Keep your Hunting Dog Busy this Offseason


by Passion for the Hunt

How do you keep your hunting dog sharp this offseason?

Chad Hines, owner of Willow Creek Kennels and Hunting out of Little Falls, Minn., is offering some insight from his proven and successful offseason training regimen. Hines is an accomplished dog trainer and breeder of registered German shorthair pointers, but his knowledge extends to all hunting breeds.

“Conditioning your dog is key to effective training,” Hines says.

He adds that dogs not in good condition are prone to numbers of injuries that can cause setbacks. Healthy dogs not only train better, but also hunt better because stamina is important to hunting. Many dog owners walk or run with their dogs.

“Roading” is an effective way many professional trainers exercise dogs for top physical conditioning.

Use a harness to hook up the dog to a vehicle like a golf cart or UTV. Simply drive slowly while the dog runs next to your vehicle, keeping an eye on him as much as the path you’re on. A quiet gravel road is safer and can work well along with any trail, but stay away from pavement or concrete. Larger dogs that are in shape shouldn’t have an issue running up to 8 to 10 miles a day, but still, ease these and dogs in less good shape into the repetition and work your dog progressively over time.

Besides the cardio advantages, Hines says this training will naturally wear down the nails.

“Many large hunting breeds need this physical activity and will be not only be in better shape physically, but also mentally.”

Back to basics
Spring training is a perfect time to get back to basics. Hines recommends lots of yard work with food rewards and positive reinforcement training for your pet.

He says to bring out the place boards and work on the basics, and stresses the importance of taking small steps with your dog.

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“Obedience and steadiness should be a top priority using positive reinforcement.”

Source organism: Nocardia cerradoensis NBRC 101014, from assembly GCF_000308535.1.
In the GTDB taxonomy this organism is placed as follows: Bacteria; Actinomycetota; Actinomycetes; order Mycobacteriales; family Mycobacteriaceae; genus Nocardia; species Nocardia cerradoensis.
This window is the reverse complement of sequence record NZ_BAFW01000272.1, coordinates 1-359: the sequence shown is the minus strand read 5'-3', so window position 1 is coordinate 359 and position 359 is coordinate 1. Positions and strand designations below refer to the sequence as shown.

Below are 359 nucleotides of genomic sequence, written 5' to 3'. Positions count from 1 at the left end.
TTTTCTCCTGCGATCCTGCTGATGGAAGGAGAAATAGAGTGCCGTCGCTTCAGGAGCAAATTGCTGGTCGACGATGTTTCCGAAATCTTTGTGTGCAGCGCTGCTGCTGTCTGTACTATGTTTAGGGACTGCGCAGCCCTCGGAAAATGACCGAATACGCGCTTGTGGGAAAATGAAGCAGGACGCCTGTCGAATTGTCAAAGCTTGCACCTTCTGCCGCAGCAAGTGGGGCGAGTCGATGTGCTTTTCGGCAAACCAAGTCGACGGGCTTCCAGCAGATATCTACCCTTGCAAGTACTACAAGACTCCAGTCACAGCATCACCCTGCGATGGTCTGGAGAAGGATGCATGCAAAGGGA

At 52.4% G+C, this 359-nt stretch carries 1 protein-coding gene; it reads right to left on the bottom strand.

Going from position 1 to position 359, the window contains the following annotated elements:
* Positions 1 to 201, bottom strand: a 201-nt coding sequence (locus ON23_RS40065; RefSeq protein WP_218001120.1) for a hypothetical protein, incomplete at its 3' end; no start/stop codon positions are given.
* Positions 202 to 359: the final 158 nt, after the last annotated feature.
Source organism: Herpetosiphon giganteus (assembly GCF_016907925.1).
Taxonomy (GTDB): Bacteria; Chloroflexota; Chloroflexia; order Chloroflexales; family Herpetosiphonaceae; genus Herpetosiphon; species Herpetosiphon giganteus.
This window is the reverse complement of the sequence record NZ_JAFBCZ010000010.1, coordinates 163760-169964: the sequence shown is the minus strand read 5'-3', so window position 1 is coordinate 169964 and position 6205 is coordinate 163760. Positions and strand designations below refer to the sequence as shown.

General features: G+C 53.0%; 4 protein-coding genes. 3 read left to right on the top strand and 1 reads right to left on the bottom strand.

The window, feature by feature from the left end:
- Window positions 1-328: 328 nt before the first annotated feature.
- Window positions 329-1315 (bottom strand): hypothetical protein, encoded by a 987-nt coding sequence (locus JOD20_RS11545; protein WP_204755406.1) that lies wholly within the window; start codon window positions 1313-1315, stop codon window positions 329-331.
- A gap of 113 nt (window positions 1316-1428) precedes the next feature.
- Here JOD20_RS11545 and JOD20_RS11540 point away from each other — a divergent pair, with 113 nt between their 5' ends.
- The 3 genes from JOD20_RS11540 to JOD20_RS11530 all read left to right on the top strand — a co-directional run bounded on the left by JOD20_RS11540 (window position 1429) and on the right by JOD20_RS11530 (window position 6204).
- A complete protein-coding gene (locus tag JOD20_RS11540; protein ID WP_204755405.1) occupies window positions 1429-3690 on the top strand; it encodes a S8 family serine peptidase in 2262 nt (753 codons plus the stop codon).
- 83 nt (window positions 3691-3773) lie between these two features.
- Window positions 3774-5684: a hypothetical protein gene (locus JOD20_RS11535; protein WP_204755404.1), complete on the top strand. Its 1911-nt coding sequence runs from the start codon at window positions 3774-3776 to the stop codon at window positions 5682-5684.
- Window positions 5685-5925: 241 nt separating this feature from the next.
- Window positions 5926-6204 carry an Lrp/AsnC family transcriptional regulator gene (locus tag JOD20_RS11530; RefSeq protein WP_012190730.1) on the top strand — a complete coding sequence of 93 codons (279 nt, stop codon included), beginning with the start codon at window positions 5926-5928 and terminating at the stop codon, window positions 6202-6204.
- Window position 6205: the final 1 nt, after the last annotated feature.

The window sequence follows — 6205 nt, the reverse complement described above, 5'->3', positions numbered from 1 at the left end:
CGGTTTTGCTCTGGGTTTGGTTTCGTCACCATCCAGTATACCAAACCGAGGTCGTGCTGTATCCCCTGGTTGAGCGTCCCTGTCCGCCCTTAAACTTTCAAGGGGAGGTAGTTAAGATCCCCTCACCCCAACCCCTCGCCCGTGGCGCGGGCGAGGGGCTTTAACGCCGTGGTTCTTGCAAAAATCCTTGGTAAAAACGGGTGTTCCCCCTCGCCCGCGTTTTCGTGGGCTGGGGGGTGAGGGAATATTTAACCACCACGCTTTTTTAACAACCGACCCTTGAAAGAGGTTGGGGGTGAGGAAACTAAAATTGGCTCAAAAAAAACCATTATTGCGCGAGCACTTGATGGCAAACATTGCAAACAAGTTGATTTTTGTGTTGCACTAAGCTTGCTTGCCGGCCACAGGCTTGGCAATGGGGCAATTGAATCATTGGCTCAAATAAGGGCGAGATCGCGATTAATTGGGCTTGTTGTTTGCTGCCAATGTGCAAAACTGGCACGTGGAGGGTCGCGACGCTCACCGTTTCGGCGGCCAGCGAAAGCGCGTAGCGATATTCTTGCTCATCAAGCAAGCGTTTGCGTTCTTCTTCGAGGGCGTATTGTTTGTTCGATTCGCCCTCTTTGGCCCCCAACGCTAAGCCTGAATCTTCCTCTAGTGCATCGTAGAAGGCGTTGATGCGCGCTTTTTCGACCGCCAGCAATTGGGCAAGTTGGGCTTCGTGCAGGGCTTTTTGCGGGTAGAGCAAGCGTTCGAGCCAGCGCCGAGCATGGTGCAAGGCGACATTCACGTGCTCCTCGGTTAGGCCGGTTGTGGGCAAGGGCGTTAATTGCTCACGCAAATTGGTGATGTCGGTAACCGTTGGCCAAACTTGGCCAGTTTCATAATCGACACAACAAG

Check cords should be incorporated with place-board training for added control when necessary.

Hines says in every training situation, the handler should make movements with the dog. Dogs are great learners and will pick up on body language. He added that at times no verbal communication is necessary when a dog knows what to do based on the human’s body language.

Preventing gun shyness
Gunfire conditioning can be delicate. Be creative and start with a small cap gun for a soft approach. Only display and fire a weapon around the dog directly before some form of reward is given. Step outside the vehicle where a dog can watch you raise and fire a cap gun then turn around and open the door for them to run around and play. Repetition of this will soon have a dog excited about the crack of a gun and eliminate the shyness around gunfire.

Hunting familiarity and repetition
Hines says to embrace any hunting situation during the offseason that can get your dog fieldwork. He says trails and preserves can create these field atmospheres. Also, pigeon hunting is an underappreciated activity that offers great sporting action for hunters as well as work for hunting dogs at times when nothing else is in season. Like waterfowl, pigeon fields can be scouted and a simple blind setup with a few spinning wing decoys will make for some great shooting action at times.

Hines says keeping a dog sharp and conditioned for live hunting situations should include training exercises that replicate those situations.

“Shooting a few pigeons in a field for a dog to mark and retrieve is great training exercise.”

Planting chukars, pigeons, pheasants or quail to create hunting situations is also great repetition for breaking up the training routine.

“These training situations don’t necessarily have to be long or intense through the offseason; just keep your dog exposed to the basics,” Hines said. “Focus on obedience and conditioning and both you and your dog will have a much more memorable hunting season.”


For more information, contact Chad Hines at or visit